A Kickstart for Business Financing? SEC Issues New, Long-Awaited Investment Crowdfunding Rules

RedmanIn big news for businesses and investors, national investment crowdfunding has arrived at last. On October 31, 2015, the U.S. Securities and Exchange Commission (SEC) approved rules for investment crowdfunding under the 2012 federal JOBS Act. Simply put, for the first time in recent memory, businesses can raise money through investment crowdfunding at a national scale. This is a big change in securities law. But what does it mean? Let’s start with the basics.

Why do local investors and businesses care about securities law? A “security” is almost any note, loan, or investment made in someone else’s business made with the expectation of repayment. A business can face severe penalties under state and federal law if it offers or sells a security unless the security is (a) registered with the government or (b) exempt from registration. Traditionally, securities law has made it difficult for small businesses to offer or sell investments directly, particularly publicly or to the average person.

In other words, it is technically unlawful to ask a neighbor to invest even $10,000 in your business unless the security is registered or meets exemptions under state and federal law, especially if you wanted to publicly ask for money, such as through social media.

But what do the new rules change? I thought crowdfunding was already legal. There are two types of crowdfunding to keep in mind: the first, “donation” or “rewards” crowdfunding has been “legal” for a long time because it isn’t an investment; it is a gift made without the expectation or repayment or profit (think Kickstarter or Indiegogo).

The new rules address investment crowdfunding, which is subject to securities regulation because the money is given with expectation of repayment. Michigan adopted the “Michigan Invests Locally Exemption” (MILE) Act allowing investment crowdfunding in Michigan in 2012, but it wasn’t previously allowed at the national level.

What will a crowdfunding raise look like under the new JOBS Act rules?
JOBS Act crowdfunding must be done online, through a web portal registered with the federal government. Prior to raising money, businesses register with the SEC, including numerous disclosures, and set a deadline by which to raise a target amount. A business can raise up to $1 million in a 12-month period (reviewed financial statements are required to raise over $100,000, and audited financials to raise over $500,000). The SEC predicts the registration process could cost up to: $11,667 for a business raising $100,000; $29,333 for a business raising $500,000; and $238,583 for a business raising $1 million. There are ongoing investor reporting requirements.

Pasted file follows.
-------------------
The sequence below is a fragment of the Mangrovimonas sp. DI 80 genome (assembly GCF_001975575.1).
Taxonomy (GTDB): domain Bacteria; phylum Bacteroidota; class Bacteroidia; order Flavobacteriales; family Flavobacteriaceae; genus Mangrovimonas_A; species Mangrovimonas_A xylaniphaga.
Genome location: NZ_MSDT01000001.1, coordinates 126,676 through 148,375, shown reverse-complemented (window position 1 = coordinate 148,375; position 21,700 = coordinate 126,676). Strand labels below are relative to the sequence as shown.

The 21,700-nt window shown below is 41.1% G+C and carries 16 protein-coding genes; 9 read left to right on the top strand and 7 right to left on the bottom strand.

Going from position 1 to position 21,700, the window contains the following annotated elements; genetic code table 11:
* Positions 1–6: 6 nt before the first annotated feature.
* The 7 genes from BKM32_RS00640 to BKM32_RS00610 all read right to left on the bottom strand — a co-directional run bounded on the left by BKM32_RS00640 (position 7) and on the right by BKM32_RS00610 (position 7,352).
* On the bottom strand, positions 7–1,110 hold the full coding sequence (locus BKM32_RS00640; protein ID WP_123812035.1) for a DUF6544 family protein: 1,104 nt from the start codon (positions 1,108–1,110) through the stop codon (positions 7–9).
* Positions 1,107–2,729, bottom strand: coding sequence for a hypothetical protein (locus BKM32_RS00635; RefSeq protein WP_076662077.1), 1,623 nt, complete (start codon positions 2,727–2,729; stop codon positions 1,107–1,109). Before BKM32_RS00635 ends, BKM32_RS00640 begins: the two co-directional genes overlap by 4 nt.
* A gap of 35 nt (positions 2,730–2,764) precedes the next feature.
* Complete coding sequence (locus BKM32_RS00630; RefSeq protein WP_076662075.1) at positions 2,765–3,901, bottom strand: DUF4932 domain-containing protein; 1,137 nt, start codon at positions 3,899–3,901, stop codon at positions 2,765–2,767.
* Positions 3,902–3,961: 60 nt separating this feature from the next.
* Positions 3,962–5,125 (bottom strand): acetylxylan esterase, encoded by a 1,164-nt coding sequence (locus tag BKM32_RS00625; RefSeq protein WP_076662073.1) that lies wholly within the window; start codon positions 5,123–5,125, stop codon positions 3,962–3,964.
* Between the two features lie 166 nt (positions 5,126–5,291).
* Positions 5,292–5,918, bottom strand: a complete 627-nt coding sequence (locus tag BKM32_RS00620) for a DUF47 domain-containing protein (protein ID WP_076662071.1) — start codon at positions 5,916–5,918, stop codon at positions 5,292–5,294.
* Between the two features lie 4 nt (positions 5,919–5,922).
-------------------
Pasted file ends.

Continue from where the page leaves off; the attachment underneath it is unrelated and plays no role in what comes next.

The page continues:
Is all investment crowdfunding “equity crowdfunding?”
No. Investment crowdfunding can be lending or equity based, and globally lending-based crowdfunding is much more prevalent than equity-based crowdfunding (approximately $11.08 billion in 2014 for lending, compared to $1.11 billion for equity).

Will crowdfunding mean regular people fritter away savings in fraudulent or bad investments?
No one can predict the future, but the rules do provide some investor protection. Businesses must disclose significant information about their business and are subject to strict penalties for fraud. To harness the “wisdom of the crowd,” investors can ask questions and discuss the investment opportunity publicly online. In addition, investors with annual income or net worth of less than $100,000 are limited to the greater of: up to 5% of the lesser of their annual income or net worth; OR $2000; whichever is greater, in aggregate annual federal crowdfunding investments.

How is the new JOBS Act crowdfunding different from MILE crowdfunding?
Because the Michigan MILE complies with the federal “intrastate” securities law exemption, it can only be used by a Michigan business seeking money from Michigan residents to spend primarily in Michigan. However, in other ways the MILE is more flexible: the securities registration process is simpler and cheaper; investors can invest up to $10,000 per business per year, with no annual aggregate limit; and businesses do not have to use the internet to advertise the investment.

What does this mean for local businesses and our community?
Instead of looking only to banks and rich uncles, businesses can publicly ask their customers for investment. Similarly, instead of only investing money through a broker in Wall Street, community members can pool money with their neighbors to invest in the local businesses they want to see and support in their community.

But crowdfunding is not necessarily local or community-based investment: JOBS Act crowdfunding will likely involve raising money nationally. Small businesses who want to raise money from their neighbors or a smaller community may still want to consider the MILE Act or other forms of community-based investment.

This is exciting! When can I start investing?
The regulations will not be effective until 180 days from when they were approved by the SEC, although the forms for web portal registration will be available in January 2016. After that, we will see if national investment crowdfunding lives up to its hype.

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